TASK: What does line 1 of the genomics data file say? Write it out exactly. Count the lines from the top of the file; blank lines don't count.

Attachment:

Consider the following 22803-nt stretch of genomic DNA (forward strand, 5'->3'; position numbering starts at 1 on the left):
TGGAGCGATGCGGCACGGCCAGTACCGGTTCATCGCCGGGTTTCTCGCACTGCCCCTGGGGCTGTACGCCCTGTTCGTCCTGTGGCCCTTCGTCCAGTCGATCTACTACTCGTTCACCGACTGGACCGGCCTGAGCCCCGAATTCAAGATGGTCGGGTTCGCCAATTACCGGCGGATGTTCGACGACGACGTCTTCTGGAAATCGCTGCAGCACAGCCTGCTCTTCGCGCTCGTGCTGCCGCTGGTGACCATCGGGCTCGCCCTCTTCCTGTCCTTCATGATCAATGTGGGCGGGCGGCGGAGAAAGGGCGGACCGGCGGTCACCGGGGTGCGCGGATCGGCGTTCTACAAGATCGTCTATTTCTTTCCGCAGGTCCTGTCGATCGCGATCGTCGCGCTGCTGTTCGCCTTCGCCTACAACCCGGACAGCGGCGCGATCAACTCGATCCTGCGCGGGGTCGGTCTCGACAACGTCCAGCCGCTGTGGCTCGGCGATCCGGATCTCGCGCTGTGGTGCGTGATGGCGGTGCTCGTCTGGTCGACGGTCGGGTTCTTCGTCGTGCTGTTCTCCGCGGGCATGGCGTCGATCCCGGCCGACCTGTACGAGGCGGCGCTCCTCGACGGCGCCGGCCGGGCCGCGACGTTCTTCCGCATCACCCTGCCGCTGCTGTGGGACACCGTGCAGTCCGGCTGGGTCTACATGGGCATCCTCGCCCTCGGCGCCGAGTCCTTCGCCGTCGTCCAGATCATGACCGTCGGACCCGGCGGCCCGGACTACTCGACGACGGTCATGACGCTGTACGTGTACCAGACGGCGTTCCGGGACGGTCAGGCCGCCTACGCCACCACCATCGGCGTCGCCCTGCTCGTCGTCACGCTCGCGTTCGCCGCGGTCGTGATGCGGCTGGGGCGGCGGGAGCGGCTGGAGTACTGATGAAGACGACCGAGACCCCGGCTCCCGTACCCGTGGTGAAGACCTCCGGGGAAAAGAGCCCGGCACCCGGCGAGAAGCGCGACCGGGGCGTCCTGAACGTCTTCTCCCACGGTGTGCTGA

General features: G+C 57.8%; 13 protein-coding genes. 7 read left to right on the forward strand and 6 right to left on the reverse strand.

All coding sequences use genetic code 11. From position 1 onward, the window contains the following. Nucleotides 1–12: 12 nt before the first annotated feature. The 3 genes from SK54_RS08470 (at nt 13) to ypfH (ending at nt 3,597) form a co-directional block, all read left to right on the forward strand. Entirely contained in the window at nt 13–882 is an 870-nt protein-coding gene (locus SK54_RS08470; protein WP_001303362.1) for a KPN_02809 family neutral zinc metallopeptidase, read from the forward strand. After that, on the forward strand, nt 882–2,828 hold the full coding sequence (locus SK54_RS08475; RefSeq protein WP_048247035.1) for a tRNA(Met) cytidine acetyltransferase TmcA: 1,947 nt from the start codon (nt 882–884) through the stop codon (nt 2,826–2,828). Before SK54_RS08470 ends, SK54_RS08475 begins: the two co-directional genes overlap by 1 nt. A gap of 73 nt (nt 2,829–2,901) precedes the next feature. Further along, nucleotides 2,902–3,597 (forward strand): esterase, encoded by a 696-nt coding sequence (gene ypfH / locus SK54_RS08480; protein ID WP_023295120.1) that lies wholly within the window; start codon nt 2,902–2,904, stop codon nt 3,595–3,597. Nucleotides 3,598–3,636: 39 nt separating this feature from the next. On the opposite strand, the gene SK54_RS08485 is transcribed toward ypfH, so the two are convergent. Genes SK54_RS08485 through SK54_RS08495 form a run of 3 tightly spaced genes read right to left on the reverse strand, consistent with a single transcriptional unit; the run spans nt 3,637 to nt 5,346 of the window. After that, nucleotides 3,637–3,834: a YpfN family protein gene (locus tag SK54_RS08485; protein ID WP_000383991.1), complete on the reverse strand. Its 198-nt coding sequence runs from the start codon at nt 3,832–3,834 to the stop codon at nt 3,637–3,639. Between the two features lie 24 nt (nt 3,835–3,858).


Consider the following 22803-nt stretch of genomic DNA (forward strand, 5'->3'; position numbering starts at 1 on the left):